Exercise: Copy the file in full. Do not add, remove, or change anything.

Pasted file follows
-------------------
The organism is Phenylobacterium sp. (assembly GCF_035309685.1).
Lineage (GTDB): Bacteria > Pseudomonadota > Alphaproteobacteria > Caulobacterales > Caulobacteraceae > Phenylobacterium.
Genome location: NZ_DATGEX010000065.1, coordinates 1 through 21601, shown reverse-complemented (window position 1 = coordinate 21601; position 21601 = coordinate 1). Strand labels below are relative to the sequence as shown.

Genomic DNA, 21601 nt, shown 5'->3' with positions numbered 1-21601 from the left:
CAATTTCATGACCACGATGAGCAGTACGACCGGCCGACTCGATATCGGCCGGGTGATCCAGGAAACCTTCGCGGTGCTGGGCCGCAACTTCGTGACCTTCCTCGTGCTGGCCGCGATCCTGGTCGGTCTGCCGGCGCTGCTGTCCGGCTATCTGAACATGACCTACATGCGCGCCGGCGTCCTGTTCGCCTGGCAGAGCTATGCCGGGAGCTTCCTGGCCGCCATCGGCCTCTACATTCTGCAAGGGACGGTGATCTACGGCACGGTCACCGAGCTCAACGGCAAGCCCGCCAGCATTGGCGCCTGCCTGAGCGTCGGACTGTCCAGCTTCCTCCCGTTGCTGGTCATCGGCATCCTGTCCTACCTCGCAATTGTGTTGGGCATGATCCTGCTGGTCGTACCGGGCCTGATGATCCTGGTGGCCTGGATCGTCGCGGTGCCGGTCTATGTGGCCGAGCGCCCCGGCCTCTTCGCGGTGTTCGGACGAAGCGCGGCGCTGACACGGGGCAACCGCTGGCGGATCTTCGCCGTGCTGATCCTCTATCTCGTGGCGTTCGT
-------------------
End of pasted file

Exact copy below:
The organism is Phenylobacterium sp. (assembly GCF_035309685.1).
Lineage (GTDB): Bacteria > Pseudomonadota > Alphaproteobacteria > Caulobacterales > Caulobacteraceae > Phenylobacterium.
Genome location: NZ_DATGEX010000065.1, coordinates 1 through 21601, shown reverse-complemented (window position 1 = coordinate 21601; position 21601 = coordinate 1). Strand labels below are relative to the sequence as shown.

Genomic DNA, 21601 nt, shown 5'->3' with positions numbered 1-21601 from the left:
CAATTTCATGACCACGATGAGCAGTACGACCGGCCGACTCGATATCGGCCGGGTGATCCAGGAAACCTTCGCGGTGCTGGGCCGCAACTTCGTGACCTTCCTCGTGCTGGCCGCGATCCTGGTCGGTCTGCCGGCGCTGCTGTCCGGCTATCTGAACATGACCTACATGCGCGCCGGCGTCCTGTTCGCCTGGCAGAGCTATGCCGGGAGCTTCCTGGCCGCCATCGGCCTCTACATTCTGCAAGGGACGGTGATCTACGGCACGGTCACCGAGCTCAACGGCAAGCCCGCCAGCATTGGCGCCTGCCTGAGCGTCGGACTGTCCAGCTTCCTCCCGTTGCTGGTCATCGGCATCCTGTCCTACCTCGCAATTGTGTTGGGCATGATCCTGCTGGTCGTACCGGGCCTGATGATCCTGGTGGCCTGGATCGTCGCGGTGCCGGTCTATGTGGCCGAGCGCCCCGGCCTCTTCGCGGTGTTCGGACGAAGCGCGGCGCTGACACGGGGCAACCGCTGGCGGATCTTCGCCGTGCTGATCCTCTATCTCGTGGCGTTCGT